“He asked himself: Do I now want to go to bed with more women and girls? Of course not, as long as I can have boys. Why do I prefer boys? Because of their shape and their voices and their smell and the way they move. And boys can be romantic. I can put them in my myth and fall in love with them. Girls can be absolutely beautiful but never romantic. In fact, their utter lack of romance is what I find most likable about them. They’re so sensible.
Couldn’t you get yourself excited by the shape of girls, too—if you worked hard at it? Perhaps. And couldn’t you invent another myth—to put girls into? Why the hell should I? Well, it would be a lot more convenient for you, if you did. Then you wouldn’t have all these problems. Society would accept you. You wouldn’t be out of step with nearly everybody else.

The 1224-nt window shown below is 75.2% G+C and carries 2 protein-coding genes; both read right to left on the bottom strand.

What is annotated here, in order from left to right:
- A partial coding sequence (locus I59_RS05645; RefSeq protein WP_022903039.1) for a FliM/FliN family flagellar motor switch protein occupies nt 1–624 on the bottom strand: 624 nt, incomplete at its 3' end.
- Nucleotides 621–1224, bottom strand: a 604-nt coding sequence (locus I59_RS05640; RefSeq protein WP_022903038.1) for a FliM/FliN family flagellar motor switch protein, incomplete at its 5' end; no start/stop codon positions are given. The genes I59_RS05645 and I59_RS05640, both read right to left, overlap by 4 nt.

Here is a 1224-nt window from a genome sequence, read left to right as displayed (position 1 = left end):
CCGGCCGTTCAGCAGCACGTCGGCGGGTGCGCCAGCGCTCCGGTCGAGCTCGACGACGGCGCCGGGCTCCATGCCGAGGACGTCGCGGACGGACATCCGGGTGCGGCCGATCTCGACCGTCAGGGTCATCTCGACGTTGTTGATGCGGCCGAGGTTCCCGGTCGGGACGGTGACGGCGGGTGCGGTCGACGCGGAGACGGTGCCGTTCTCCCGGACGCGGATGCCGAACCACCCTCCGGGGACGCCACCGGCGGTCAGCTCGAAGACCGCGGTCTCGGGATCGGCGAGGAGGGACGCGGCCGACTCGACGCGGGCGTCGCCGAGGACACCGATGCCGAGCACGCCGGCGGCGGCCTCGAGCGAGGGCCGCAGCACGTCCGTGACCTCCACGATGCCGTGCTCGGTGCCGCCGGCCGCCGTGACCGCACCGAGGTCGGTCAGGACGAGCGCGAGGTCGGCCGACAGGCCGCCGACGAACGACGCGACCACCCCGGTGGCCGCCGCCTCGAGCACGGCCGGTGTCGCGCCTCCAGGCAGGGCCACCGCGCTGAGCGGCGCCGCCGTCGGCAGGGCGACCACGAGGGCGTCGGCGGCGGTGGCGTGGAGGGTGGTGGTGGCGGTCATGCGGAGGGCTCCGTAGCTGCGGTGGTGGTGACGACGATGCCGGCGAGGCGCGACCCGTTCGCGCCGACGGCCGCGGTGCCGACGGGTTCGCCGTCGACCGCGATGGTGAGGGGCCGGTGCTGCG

It was at this point in his self-examination that Christopher would become suddenly, blindly furious. Damn Nearly Everybody. Girls are what the state and the church and the law and the press and the medical profession endorse, and command me to desire. My mother endorses them, too. She is silently brutishly willing me to get married and breed grandchildren for her. Her will is the will of Nearly Everybody, and in their will is my death. MY will is to live according to my nature, and to find a place where I can be what I am…But I’ll admit this—even if my nature were like theirs, I should still have to fight them, in one way or another. If boys didn’t exist, I should have to invent them.”
— Excerpt from Christopher and His Kind, by Christopher Isherwood. (via totally-married-riversong)